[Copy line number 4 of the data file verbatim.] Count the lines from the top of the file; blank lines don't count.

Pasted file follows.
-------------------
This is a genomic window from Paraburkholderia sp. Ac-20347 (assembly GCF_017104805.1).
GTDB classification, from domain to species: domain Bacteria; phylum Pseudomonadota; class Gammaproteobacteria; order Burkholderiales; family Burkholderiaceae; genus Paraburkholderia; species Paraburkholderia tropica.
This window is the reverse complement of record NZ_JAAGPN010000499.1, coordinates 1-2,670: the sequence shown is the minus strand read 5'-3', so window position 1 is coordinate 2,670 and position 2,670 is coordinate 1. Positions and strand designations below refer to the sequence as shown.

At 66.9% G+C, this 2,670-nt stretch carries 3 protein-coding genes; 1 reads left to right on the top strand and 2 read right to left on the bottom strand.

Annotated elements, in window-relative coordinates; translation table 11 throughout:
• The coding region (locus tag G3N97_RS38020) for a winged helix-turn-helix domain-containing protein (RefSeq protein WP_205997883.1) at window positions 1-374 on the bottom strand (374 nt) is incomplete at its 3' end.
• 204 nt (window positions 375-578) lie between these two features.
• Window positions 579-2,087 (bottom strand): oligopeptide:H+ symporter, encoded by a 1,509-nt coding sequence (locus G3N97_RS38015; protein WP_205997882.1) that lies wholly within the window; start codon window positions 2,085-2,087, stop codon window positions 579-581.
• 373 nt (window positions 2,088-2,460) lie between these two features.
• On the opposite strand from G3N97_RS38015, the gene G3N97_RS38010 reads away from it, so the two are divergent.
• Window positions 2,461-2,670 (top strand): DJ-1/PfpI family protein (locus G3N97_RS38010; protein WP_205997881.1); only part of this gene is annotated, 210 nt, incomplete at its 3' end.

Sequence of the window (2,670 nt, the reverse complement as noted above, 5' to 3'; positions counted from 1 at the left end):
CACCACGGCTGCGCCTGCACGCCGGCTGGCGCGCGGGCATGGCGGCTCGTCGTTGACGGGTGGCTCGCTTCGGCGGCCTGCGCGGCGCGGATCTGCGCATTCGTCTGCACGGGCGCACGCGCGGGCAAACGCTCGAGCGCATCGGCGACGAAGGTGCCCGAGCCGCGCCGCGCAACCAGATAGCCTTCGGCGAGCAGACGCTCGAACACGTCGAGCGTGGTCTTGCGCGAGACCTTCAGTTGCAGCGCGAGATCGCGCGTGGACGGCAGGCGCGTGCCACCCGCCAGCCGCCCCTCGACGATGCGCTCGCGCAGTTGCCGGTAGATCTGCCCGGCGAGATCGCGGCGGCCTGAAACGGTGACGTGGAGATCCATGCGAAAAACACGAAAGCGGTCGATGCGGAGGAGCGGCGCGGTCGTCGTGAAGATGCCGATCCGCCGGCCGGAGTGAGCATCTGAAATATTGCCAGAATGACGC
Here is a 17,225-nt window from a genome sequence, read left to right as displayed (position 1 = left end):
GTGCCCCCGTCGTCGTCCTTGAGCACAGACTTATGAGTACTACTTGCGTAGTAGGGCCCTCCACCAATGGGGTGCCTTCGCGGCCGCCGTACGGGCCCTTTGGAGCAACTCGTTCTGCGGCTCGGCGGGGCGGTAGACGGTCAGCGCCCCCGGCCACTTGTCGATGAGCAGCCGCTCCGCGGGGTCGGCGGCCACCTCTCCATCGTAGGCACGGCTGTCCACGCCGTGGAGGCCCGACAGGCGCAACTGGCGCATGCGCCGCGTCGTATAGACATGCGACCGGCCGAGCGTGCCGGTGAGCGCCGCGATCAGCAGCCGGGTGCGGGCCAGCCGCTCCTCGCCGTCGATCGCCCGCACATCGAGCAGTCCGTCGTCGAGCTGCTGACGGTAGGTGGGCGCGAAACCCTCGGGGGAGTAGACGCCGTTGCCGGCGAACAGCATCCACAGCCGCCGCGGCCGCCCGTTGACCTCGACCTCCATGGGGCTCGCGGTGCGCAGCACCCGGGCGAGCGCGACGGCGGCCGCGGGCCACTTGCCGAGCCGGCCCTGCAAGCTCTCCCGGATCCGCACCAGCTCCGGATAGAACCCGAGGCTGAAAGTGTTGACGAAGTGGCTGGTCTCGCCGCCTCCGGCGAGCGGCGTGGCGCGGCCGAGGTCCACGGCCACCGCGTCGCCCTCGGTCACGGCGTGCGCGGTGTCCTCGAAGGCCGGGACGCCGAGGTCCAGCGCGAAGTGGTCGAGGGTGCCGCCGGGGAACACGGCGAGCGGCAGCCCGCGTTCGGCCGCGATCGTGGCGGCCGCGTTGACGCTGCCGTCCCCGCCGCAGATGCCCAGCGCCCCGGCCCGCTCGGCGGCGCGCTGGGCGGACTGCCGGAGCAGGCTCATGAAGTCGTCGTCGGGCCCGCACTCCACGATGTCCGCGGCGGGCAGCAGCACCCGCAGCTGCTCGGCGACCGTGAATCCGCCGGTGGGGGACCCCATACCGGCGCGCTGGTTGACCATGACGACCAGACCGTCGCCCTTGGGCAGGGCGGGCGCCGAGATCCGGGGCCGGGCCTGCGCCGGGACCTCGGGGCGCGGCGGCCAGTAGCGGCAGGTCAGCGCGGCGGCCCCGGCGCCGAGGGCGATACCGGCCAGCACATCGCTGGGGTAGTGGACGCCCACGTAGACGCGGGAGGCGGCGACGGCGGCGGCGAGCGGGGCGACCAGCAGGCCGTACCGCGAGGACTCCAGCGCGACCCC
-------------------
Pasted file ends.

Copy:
At 66.9% G+C, this 2,670-nt stretch carries 3 protein-coding genes; 1 reads left to right on the top strand and 2 read right to left on the bottom strand.